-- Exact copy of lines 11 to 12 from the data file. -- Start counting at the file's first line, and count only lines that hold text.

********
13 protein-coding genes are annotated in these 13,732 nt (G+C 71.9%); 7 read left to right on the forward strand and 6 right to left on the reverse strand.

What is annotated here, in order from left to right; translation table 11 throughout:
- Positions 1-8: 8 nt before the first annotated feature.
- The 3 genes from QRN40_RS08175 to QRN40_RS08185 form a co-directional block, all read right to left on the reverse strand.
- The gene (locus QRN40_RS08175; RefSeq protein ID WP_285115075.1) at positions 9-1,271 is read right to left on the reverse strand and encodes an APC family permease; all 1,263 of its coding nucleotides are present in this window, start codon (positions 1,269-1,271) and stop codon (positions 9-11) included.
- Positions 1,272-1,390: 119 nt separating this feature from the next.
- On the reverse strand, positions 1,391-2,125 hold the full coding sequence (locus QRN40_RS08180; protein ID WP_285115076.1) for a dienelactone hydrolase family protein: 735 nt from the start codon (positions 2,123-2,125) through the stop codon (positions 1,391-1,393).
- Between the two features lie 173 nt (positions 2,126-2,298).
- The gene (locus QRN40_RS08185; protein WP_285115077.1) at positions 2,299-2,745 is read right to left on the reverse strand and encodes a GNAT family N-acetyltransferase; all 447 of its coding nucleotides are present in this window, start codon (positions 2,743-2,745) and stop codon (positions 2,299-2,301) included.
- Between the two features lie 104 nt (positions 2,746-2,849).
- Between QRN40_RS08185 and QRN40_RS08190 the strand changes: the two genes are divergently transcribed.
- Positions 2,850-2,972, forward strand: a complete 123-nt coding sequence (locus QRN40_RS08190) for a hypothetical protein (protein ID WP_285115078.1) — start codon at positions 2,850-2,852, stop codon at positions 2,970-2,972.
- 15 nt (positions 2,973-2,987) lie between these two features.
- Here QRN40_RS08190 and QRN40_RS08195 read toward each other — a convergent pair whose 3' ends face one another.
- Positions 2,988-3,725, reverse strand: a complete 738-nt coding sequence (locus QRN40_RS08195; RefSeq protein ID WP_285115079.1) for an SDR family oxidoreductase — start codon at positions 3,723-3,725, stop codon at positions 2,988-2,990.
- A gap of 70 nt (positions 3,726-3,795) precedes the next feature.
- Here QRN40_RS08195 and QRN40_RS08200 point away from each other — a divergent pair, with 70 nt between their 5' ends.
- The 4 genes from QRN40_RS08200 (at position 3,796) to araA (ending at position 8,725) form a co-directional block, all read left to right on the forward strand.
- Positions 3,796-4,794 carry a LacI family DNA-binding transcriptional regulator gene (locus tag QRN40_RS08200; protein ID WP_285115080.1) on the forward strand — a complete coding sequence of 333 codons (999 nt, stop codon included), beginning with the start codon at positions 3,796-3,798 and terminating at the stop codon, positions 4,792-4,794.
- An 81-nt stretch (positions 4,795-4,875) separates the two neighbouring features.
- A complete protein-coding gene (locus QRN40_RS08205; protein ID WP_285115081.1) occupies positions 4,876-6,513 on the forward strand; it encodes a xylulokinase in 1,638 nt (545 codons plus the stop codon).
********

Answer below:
- Between QRN40_RS08185 and QRN40_RS08190 the strand changes: the two genes are divergently transcribed.
- Positions 2,850-2,972, forward strand: a complete 123-nt coding sequence (locus QRN40_RS08190) for a hypothetical protein (protein ID WP_285115078.1) — start codon at positions 2,850-2,852, stop codon at positions 2,970-2,972.